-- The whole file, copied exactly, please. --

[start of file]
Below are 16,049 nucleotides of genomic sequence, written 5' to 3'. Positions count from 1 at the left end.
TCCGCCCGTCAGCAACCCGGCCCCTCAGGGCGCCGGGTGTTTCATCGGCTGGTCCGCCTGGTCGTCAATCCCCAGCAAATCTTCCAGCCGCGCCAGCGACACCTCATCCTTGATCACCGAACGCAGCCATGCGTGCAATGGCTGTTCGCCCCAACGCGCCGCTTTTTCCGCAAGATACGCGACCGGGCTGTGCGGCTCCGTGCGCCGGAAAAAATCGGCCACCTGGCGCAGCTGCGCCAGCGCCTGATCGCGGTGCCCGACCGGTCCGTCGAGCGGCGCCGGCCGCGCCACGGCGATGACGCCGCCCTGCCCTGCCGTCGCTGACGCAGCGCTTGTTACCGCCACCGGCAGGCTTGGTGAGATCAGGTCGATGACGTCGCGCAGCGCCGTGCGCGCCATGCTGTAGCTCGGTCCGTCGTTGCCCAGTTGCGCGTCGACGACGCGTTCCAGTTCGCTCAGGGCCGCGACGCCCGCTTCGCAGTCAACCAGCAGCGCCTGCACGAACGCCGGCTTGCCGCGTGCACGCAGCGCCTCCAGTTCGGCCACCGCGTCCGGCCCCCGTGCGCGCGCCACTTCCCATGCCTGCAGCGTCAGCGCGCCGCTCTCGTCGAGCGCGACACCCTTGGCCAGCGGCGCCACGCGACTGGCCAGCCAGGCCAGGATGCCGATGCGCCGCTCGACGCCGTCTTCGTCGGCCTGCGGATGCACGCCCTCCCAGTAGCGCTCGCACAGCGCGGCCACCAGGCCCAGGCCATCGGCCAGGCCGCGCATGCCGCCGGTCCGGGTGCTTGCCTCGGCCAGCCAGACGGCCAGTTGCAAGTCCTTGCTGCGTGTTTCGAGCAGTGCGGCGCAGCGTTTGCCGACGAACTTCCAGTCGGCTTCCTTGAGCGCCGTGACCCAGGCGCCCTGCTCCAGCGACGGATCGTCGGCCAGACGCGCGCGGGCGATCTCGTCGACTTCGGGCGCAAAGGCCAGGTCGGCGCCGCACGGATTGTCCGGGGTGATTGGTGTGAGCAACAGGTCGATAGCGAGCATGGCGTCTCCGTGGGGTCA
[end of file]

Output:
Below are 16,049 nucleotides of genomic sequence, written 5' to 3'. Positions count from 1 at the left end.
TCCGCCCGTCAGCAACCCGGCCCCTCAGGGCGCCGGGTGTTTCATCGGCTGGTCCGCCTGGTCGTCAATCCCCAGCAAATCTTCCAGCCGCGCCAGCGACACCTCATCCTTGATCACCGAACGCAGCCATGCGTGCAATGGCTGTTCGCCCCAACGCGCCGCTTTTTCCGCAAGATACGCGACCGGGCTGTGCGGCTCCGTGCGCCGGAAAAAATCGGCCACCTGGCGCAGCTGCGCCAGCGCCTGATCGCGGTGCCCGACCGGTCCGTCGAGCGGCGCCGGCCGCGCCACGGCGATGACGCCGCCCTGCCCTGCCGTCGCTGACGCAGCGCTTGTTACCGCCACCGGCAGGCTTGGTGAGATCAGGTCGATGACGTCGCGCAGCGCCGTGCGCGCCATGCTGTAGCTCGGTCCGTCGTTGCCCAGTTGCGCGTCGACGACGCGTTCCAGTTCGCTCAGGGCCGCGACGCCCGCTTCGCAGTCAACCAGCAGCGCCTGCACGAACGCCGGCTTGCCGCGTGCACGCAGCGCCTCCAGTTCGGCCACCGCGTCCGGCCCCCGTGCGCGCGCCACTTCCCATGCCTGCAGCGTCAGCGCGCCGCTCTCGTCGAGCGCGACACCCTTGGCCAGCGGCGCCACGCGACTGGCCAGCCAGGCCAGGATGCCGATGCGCCGCTCGACGCCGTCTTCGTCGGCCTGCGGATGCACGCCCTCCCAGTAGCGCTCGCACAGCGCGGCCACCAGGCCCAGGCCATCGGCCAGGCCGCGCATGCCGCCGGTCCGGGTGCTTGCCTCGGCCAGCCAGACGGCCAGTTGCAAGTCCTTGCTGCGTGTTTCGAGCAGTGCGGCGCAGCGTTTGCCGACGAACTTCCAGTCGGCTTCCTTGAGCGCCGTGACCCAGGCGCCCTGCTCCAGCGACGGATCGTCGGCCAGACGCGCGCGGGCGATCTCGTCGACTTCGGGCGCAAAGGCCAGGTCGGCGCCGCACGGATTGTCCGGGGTGATTGGTGTGAGCAACAGGTCGATAGCGAGCATGGCGTCTCCGTGGGGTCA